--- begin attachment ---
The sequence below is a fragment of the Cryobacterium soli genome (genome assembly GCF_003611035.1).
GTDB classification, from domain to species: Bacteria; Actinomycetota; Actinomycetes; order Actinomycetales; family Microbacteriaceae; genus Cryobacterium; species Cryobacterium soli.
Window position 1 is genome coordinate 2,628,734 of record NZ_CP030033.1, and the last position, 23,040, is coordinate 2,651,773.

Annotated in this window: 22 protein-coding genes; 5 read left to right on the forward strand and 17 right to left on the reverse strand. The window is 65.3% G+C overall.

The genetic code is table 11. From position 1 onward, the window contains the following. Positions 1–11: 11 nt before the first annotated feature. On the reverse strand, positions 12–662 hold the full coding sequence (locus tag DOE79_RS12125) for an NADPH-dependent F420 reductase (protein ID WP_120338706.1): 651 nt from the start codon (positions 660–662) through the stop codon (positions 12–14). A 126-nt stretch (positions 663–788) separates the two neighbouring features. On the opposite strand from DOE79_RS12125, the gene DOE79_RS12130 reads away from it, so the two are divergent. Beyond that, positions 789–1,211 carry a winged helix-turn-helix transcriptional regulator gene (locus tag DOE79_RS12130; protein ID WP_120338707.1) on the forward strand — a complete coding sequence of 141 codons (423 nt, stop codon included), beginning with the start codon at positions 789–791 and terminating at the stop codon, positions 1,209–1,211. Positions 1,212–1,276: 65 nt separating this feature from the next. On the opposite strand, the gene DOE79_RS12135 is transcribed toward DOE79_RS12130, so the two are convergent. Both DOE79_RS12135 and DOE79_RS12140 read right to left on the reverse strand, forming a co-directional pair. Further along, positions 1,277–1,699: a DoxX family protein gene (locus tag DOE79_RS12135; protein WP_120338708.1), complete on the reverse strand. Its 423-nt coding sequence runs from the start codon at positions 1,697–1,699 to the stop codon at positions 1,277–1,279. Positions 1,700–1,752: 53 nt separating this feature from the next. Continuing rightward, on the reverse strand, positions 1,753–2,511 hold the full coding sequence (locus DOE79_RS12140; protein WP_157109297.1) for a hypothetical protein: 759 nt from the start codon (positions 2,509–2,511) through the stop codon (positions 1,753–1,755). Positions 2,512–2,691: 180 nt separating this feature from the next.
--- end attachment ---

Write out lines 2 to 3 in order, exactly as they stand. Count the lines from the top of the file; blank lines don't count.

GTDB classification, from domain to species: Bacteria; Actinomycetota; Actinomycetes; order Actinomycetales; family Microbacteriaceae; genus Cryobacterium; species Cryobacterium soli.
Window position 1 is genome coordinate 2,628,734 of record NZ_CP030033.1, and the last position, 23,040, is coordinate 2,651,773.